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Sea level rise due to climate change eyed as contributing factor in Miami-area building collapse
As the search for survivors of the collapse of a 12-story beachfront condominium in Surfside, Fla., continued on Friday, building experts began looking at the possibility that sea level rise caused by climate change may have contributed to the disaster that has left at least 4 people dead and 159 missing.
From a geological standpoint, the base of South Florida’s barrier islands is porous limestone. As the oceans encroach on land due to sea level rise and the worsening of so-called king tides, groundwater is pushed up through the limestone, causing flooding. That brackish water, which regularly inundates underground parking garages in South Florida, can potentially lead to the deterioration of building foundations over time.
“Sea level rise does cause potential corrosion and if that was happening, it’s possible it could not handle the weight of the building,” Zhong-Ren Peng, professor and Director of University of Florida’s International Center for Adaptation Planning and Design, told the Palm Beach Post. “I think this could be a wakeup call for coastal developments.”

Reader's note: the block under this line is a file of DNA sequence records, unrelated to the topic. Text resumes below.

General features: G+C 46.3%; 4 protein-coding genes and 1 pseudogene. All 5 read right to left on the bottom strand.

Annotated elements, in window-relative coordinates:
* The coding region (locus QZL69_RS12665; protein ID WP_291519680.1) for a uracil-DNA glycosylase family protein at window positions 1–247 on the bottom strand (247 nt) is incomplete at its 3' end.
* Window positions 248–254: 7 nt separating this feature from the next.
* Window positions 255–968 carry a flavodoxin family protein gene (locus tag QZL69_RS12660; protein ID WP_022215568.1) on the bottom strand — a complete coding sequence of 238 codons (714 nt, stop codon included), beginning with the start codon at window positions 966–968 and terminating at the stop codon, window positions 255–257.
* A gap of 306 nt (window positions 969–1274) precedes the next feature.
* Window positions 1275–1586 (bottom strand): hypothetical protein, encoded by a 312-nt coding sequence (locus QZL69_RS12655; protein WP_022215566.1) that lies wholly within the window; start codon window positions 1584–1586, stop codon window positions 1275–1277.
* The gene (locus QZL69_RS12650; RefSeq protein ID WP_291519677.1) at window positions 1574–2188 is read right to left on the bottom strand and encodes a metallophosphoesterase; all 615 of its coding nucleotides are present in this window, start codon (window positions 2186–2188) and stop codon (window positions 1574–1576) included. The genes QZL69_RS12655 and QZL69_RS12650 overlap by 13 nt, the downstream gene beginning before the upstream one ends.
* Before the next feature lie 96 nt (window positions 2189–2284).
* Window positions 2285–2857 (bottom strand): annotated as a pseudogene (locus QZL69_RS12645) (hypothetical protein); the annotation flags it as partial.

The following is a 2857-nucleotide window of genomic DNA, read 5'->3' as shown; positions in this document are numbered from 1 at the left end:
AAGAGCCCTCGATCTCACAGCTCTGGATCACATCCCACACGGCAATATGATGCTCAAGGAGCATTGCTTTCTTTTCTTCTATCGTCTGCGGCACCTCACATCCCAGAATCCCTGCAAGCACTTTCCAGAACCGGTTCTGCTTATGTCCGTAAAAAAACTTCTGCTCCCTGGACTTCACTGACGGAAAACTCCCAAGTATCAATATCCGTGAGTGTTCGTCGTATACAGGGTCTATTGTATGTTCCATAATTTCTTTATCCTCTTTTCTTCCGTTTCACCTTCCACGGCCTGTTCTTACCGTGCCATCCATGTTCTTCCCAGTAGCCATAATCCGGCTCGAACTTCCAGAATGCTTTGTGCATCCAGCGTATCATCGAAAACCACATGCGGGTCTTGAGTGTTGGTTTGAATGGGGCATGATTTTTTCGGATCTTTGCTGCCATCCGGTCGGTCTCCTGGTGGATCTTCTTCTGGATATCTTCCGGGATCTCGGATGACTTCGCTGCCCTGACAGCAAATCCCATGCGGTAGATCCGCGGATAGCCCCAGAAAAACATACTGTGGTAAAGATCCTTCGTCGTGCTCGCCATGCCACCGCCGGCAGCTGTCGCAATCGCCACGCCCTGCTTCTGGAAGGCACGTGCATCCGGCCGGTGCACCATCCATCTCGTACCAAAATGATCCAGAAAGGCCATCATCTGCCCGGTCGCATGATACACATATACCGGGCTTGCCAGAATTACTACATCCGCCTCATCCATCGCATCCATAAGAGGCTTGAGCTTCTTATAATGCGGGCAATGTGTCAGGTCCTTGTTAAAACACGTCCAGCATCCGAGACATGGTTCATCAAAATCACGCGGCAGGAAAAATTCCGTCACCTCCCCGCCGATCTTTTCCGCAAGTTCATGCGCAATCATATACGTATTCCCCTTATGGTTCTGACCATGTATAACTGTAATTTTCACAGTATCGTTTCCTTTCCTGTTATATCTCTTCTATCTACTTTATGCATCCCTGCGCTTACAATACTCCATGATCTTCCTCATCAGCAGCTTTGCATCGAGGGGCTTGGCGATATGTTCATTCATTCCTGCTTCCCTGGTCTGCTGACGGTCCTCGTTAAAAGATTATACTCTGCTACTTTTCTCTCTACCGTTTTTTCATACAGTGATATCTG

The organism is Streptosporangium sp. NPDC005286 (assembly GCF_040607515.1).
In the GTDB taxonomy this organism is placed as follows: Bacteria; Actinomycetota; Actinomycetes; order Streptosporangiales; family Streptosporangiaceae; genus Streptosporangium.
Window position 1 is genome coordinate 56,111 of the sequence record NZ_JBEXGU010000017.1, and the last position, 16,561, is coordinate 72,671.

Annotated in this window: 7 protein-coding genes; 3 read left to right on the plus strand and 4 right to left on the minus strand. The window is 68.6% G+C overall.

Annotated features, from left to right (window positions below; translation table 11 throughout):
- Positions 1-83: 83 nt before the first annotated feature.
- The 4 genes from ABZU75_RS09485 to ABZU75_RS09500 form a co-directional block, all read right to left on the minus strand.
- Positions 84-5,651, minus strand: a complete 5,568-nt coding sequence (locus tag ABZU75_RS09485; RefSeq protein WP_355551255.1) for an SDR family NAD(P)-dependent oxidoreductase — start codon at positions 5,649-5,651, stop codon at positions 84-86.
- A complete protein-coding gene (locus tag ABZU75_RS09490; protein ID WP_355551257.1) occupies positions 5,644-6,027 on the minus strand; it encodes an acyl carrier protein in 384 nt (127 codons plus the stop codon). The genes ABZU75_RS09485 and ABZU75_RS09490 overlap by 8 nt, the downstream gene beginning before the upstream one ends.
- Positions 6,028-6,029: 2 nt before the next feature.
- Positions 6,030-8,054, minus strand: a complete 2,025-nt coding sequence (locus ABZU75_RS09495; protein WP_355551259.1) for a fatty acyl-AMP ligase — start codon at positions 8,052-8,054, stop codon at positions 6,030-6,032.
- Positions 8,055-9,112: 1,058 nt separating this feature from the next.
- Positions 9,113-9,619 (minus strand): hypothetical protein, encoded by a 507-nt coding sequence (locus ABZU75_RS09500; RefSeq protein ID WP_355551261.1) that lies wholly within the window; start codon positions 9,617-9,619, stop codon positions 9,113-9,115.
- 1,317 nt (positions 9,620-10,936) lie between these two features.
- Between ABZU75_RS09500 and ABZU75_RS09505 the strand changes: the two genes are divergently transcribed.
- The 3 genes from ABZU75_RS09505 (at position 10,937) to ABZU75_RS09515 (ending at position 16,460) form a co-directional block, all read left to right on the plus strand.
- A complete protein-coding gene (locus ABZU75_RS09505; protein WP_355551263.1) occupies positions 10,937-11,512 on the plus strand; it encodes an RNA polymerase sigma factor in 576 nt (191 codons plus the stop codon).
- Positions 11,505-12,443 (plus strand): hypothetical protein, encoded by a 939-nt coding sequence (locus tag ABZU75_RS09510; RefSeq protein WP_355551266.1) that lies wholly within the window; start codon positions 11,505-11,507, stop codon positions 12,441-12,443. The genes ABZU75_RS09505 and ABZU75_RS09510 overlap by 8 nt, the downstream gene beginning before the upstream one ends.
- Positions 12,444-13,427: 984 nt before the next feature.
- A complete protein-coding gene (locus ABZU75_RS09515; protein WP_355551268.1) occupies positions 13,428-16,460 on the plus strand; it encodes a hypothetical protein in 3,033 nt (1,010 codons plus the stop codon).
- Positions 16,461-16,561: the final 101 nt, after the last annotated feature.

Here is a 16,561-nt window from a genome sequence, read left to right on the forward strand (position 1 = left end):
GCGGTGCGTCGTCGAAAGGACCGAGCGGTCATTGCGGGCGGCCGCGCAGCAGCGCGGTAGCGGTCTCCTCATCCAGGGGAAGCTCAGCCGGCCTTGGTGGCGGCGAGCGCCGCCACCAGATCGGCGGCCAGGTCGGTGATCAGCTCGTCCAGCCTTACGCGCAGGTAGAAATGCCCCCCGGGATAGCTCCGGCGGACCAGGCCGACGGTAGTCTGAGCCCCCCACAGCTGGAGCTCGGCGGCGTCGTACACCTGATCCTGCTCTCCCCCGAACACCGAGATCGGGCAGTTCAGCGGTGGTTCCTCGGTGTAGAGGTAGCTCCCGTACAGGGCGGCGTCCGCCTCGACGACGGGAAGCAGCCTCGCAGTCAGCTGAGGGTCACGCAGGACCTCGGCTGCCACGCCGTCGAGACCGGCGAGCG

While it is too early to say whether climate change is to blame for the collapse of the 40-year-old Champlain Towers South, or if it also threatens thousands of similar structures along Florida’s coastline, sea-levels rose by 3.9 inches between 2000 and 2017 in nearby Key West, according to a 2019 report by the Southeast Regional Climate Change Compact.
Future projections are much more dire.
“Just using the U.S. government projections, we could be at 11 to over 13 feet [of sea level rise] by the end of century,” Harold Wanless, director of the University of Miami’s geological sciences department and a leading expert on sea level rise, told Yahoo News. “There’s only 3 percent of Miami-Dade County that’s greater than 12 feet above sea level.”
The Champlain Towers South, which had been built on reclaimed wetlands, was found in to have sunk by roughly two millimeters between 1993 and 1999, the Washington Post reported.
“It appears to be something very localized to one building, so I would think the problem was more likely to be related to the building itself,” Shimon Wdowinski, a professor at Florida International University’s department of earth and environment, told the Post.
Though federal and state investigators will attempt to pinpoint the cause of the collapse, rising seas and flooding from king tides will certainly be examined as a possible contributing factor.
But even if climate change is ruled out as significant contributor to this particular instance of structural failure, there is no avoiding the fact that if seas continue to rise, the habitability of much of South Florida will be put in question.
“People have to understand how serious this is going to be quickly, in the next two or three decades,” Wanless said. “We’re just seeing the beginning of this accelerated ice melt.”